Remember when you got your first car? Nothing can compare to that sense of freedom. It was your choice when and where you went and with who you went with. Many people who suffer from loss of hearing have this exact same experience when they get their first hearing aids.

How could investing in your first pair of hearing aids be similar to getting your first car? There are some subtle reasons why having hearing aids can help you keep your independence. It so happens that your brain’s functionality is significantly impacted by hearing loss.


The following example illustrates how your brain responds to changes: You’re on your way to work, taking the same way you always take. Now, suppose you go to make a turn only to discover the road is closed. How would you react? Is quitting and going home a good decision? Probably not unless of course you’re trying to find an excuse to avoid the office. Seeking out another route is most likely what you would do. As long as your regular route was closed this new route would become your new routine. If this new route turned out to be even more efficient, you would substitute the old one with it.

In your brain, when normal functions are blocked the very same thing takes place. Brand new pathways are routed in the brain due to a function defined as neuroplasticity.

Neuroplasticity can assist you in learning new languages, or to learn new abilities such as playing an instrument or building healthy habits. Activities that were once-challenging come to be automatic as physical modifications to the brain slowly adjust to match the new pathways. Neuroplasticity can be equally as good at causing you to forget about things you already know as it is at assisting you in learning new things.

Hearing Loss And Neuroplasticity

Hearing loss is the perfect example of how neuroplasticity has a negative impact on your day-to-day life. As explained in The Hearing Review, The pathways in your brain will quickly begin to get re-purposed if they quit processing sound according to a study done by the University of Colorado. And it probably isn’t ideal for them to change in that way. This reordering of your brain function explains the connection between loss of hearing and cognitive decrease.

When you have hearing loss, the areas of your brain responsible for functions, like vision or touch, can solicit the less-utilized pathways of the brain responsible for hearing. The available resources inside your brain which are used to process sound are diminished and so is your ability to comprehend speech.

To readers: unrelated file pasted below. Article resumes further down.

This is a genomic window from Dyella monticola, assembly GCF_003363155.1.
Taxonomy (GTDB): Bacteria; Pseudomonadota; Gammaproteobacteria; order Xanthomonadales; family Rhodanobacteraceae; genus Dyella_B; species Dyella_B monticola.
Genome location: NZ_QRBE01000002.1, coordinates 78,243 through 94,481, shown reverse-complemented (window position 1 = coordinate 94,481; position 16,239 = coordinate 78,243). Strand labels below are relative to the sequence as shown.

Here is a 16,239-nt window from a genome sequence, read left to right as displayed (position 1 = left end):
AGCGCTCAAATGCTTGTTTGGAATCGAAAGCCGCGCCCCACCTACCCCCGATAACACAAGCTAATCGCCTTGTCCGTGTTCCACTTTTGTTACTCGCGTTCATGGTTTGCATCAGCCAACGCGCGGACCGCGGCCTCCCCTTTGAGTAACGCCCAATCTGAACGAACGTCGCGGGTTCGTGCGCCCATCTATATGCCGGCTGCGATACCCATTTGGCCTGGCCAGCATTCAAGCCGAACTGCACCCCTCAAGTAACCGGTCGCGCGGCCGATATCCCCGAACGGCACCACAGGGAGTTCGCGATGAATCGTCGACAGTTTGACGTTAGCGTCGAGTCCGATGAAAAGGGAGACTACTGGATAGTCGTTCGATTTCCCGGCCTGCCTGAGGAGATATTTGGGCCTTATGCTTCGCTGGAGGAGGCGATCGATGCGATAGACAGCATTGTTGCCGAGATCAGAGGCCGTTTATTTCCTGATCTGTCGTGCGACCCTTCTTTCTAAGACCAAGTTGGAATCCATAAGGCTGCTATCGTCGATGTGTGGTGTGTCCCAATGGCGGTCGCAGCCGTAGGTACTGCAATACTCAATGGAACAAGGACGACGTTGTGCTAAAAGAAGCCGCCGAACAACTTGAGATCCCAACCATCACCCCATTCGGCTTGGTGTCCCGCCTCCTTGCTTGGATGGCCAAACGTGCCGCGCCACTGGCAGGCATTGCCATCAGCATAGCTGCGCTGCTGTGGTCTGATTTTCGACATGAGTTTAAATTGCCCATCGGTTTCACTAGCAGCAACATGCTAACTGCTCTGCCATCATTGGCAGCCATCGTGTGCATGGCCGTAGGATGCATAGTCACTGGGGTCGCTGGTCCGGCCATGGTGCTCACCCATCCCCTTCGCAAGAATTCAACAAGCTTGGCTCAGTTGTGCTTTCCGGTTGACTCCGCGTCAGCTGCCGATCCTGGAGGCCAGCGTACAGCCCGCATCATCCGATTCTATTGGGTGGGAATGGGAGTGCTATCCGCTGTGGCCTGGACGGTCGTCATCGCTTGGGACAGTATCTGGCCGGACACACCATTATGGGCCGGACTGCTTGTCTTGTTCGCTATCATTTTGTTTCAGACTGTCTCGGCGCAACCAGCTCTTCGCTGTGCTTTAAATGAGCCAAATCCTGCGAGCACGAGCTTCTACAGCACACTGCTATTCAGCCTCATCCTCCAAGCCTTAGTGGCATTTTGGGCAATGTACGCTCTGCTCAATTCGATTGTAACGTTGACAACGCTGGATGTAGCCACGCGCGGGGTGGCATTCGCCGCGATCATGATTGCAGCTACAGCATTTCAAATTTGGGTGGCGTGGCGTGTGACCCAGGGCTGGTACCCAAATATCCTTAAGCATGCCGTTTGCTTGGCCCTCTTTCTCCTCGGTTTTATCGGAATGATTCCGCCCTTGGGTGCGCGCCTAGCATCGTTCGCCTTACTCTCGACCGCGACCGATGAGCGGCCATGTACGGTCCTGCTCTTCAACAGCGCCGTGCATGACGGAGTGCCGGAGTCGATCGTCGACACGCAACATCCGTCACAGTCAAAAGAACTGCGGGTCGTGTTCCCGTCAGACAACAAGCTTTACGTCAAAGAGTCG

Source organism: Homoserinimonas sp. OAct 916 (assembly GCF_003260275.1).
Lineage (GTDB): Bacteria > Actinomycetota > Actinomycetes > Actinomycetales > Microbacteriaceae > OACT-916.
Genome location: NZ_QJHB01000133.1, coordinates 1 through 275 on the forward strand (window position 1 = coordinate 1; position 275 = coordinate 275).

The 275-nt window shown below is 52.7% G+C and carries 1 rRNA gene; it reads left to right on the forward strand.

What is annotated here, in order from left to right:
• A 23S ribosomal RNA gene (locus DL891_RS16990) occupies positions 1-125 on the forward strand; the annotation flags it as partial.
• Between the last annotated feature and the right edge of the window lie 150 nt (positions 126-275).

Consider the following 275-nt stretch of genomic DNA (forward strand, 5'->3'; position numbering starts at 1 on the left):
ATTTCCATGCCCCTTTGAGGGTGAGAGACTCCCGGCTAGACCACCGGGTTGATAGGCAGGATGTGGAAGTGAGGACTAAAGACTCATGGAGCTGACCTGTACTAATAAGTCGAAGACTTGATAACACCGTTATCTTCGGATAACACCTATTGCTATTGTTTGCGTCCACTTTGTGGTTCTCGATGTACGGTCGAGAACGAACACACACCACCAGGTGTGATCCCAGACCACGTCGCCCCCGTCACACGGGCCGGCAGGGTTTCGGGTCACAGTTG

So, if you are repeatedly asking people to speak up, hearing loss has already started. And even more significant is the fact that your brain may already be beginning to restructure.

How Hearing Aids Can Help You

As with anything, you get both a negative and positive side to this astonishing ability. Neuroplasticity may possibly make your loss of hearing worse, but it also elevates the performance of hearing aids. You can really make the most of current hearing aid technology because of the brain’s ability to regenerate tissue and reroute neural paths. As the hearing aids stimulate the parts of the brain that handle loss of hearing, they stimulate mental growth and development.

In fact, a long-term study was published in the Journal of the American Geriatrics Society. Cognitive decline was lessened in people with hearing aids, according to this study. The study, titled Self-Reported Hearing Loss: Hearing Aids and Cognitive Decline in Elderly Adults: A 25-year Study, followed over three thousand adults age 65 and older over a 25 year period. What the researchers discovered was that the speed of cognitive decline was higher in those with hearing loss compared to those with healthy hearing. However, people that used hearing aids to correct their hearing loss showed no difference in the rate of cognitive decline as compared to those with normal hearing.

We already understood quite a bit about neuroplasticity and this study verifies that understanding: the brain will manage functions according to the current need and the amount of stimulation it receives. In other words, you need to, “use it or lose it.”

Having a Youthful Brain

It doesn’t matter what your age is, the adaptability of the brain means it can change itself at any point in time. It’s also important to note that hearing loss can speed up mental deterioration and that simply using hearing aids prevent or minimize this decline.

Hearing aids are not cheap over-the-counter sound amplification devices, they are high-tech hearing enhancement technology. According to leading brain plasticity expert Dr. Michael Merzenich, by challenging yourself to engage in new activities, being active socially, and maybe even practicing mindfulness you can enhance your brain’s functionality no matter what your age.

To ensure your quality of life, hearing aids are a must. Becoming isolated and withdrawn is a common problem for people with hearing loss. If you want to stay active and independent, get a pair of hearing aids. Don’t forget that if you want your brain to stay as young as you feel it needs to keep processing sound and receiving stimulation.